154    That conclusion is not called into question by the applicants’ complaints.

155    From the outset, it is specified that, in view of the case-law cited in paragraph 146 above, only the complaints put forward in paragraphs 134 and 137 above fall within the scope of the assessment of the reasoning of the contested communication. The other complaints fall within the scope of the assessment of the merits of the grounds and are examined in the context of the examination of the fifth ground, alleging errors of assessment by the Commission.

156    With regard to the complaint, presented in paragraph 134 above, alleging failure to clarify the legal status of the human embryo in the contested communication, it must be noted, as the Commission did, that there was no need for it to apply such a definition or clarification for the purposes of rejecting in a sufficiently reasoned manner, in the context of the contested communication, the three proposals for amendment of legal acts submitted by the ECI at issue. It suffices to recall that the adequacy of the statement of reasons must be assessed with regard to the objective of the ECI at issue and that that objective was not the definition or clarification of the legal status of the human embryo, but the submission by the Commission of those three proposals to the EU legislature (see paragraph 147 above). It follows that the abovementioned complaint must be rejected as ineffective.

157    So far as concerns the complaint presented in paragraph 137 above, based on the brevity of the explanations for the refusal to amend the Financial Regulation, the arguments set out in paragraph 150 above demonstrate the existence of sufficient reasoning. Consequently, the applicants’ complaint must be rejected as unfounded.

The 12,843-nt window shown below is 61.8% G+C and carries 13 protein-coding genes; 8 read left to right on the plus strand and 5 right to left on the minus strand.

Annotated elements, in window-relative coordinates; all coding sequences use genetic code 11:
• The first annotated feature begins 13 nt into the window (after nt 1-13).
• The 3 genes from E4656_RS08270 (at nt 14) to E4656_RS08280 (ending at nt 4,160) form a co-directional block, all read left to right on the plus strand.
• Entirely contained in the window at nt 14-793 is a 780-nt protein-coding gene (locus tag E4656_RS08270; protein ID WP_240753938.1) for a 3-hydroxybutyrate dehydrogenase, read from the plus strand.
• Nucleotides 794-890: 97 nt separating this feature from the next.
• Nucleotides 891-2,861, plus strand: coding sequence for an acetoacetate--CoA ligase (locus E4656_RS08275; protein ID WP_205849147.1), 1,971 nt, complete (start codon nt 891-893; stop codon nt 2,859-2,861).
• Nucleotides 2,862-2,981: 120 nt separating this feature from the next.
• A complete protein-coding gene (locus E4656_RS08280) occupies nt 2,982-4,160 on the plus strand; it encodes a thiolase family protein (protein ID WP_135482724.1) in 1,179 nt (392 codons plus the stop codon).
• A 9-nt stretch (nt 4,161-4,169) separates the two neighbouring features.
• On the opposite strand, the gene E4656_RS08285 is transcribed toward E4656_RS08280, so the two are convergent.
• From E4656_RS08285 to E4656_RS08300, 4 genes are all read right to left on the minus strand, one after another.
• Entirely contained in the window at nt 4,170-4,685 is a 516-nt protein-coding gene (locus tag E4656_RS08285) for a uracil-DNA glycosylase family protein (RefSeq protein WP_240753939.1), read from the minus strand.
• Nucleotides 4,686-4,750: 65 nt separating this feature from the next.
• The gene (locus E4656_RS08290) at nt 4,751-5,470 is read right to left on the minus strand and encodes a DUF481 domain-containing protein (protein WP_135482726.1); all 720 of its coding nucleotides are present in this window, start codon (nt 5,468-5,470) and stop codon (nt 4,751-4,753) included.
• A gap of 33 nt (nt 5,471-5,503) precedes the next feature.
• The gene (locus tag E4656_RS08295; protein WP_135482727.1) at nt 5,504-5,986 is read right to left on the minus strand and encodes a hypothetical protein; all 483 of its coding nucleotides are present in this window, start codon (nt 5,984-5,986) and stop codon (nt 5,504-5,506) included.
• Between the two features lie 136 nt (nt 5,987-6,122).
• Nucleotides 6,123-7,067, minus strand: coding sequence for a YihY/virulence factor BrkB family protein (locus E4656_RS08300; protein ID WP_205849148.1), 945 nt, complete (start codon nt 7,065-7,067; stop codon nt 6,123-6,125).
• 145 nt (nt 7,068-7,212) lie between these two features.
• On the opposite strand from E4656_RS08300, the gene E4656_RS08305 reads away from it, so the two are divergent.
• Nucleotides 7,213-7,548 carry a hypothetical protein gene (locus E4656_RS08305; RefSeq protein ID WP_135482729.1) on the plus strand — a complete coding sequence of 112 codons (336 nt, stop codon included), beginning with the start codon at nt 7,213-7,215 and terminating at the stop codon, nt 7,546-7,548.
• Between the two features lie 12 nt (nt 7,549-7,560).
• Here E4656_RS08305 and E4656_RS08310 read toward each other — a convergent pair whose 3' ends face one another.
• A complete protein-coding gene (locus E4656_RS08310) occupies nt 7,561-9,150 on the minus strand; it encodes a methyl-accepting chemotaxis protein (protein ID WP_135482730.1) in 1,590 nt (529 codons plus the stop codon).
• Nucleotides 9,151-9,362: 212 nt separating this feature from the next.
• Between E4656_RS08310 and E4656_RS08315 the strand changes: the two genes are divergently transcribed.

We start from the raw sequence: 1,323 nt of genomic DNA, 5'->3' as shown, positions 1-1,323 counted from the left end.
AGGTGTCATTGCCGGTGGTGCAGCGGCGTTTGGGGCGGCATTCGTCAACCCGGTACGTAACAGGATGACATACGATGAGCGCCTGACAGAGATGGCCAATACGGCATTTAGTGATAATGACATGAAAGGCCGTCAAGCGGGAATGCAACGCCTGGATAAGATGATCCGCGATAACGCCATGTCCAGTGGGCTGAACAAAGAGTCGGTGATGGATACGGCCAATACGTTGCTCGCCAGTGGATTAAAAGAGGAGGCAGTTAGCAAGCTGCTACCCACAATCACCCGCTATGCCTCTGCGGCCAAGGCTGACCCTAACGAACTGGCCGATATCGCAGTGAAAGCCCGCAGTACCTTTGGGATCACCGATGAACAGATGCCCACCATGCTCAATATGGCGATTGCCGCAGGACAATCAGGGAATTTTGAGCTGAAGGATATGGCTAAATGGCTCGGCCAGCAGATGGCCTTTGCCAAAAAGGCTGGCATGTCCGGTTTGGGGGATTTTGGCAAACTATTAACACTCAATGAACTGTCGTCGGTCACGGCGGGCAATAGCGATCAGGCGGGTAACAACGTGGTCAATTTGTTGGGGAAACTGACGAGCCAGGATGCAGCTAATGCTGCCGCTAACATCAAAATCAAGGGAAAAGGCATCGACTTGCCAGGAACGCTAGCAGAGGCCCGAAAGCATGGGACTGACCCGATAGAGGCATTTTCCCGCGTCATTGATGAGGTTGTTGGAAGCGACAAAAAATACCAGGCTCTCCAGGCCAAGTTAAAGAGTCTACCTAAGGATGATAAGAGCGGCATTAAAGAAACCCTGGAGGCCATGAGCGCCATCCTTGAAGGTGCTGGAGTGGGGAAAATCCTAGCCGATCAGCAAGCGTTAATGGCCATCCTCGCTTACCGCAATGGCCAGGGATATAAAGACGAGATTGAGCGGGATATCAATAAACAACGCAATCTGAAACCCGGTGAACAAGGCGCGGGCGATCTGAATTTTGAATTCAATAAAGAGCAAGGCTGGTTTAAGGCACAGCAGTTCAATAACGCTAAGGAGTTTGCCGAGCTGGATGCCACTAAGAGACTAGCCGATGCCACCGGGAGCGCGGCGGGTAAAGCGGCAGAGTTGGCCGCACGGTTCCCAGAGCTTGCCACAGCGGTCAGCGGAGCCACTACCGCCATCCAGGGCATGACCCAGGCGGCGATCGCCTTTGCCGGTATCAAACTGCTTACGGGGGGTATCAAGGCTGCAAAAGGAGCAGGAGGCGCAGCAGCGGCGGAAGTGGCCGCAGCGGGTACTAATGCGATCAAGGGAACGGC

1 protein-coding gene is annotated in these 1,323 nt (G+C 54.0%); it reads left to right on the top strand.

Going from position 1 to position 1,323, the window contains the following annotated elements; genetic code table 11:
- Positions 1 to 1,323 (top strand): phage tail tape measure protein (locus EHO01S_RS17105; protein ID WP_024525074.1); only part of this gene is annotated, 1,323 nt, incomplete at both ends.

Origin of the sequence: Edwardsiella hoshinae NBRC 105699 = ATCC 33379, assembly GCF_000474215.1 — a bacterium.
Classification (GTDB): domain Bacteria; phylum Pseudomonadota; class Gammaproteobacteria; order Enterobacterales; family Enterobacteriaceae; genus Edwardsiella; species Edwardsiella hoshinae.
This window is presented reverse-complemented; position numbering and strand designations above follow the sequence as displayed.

158    In the light of the foregoing considerations, the present ground must be rejected.

 Fifth ground: errors of assessment by the Commission

159    The applicants allege a certain number of errors of assessment in the contested communication.

160    In the first place, the applicants criticise the Commission for having considered, in the contested communication, that the judgment of 18 October 2011, Brüstle (C‑34/10, EU:C:2011:669), was irrelevant with regard to the issue forming the subject matter of the ECI at issue. In that context, they argue that the Commission, by suggesting that the European Union should fund research projects that were precluded from patentability under Article 6 of Directive 98/44/EC of the European Parliament and of the Council of 6 July 1998 on the legal protection of biotechnological inventions (OJ 1998 L 213, p. 13), grossly disrespects the principle of the duty of consistency enshrined in Article 7 TFEU.

161    In the second place, the applicants raise a series of complaints regarding the Commission’s considerations relating to hESC research (summarised in paragraph 135 above).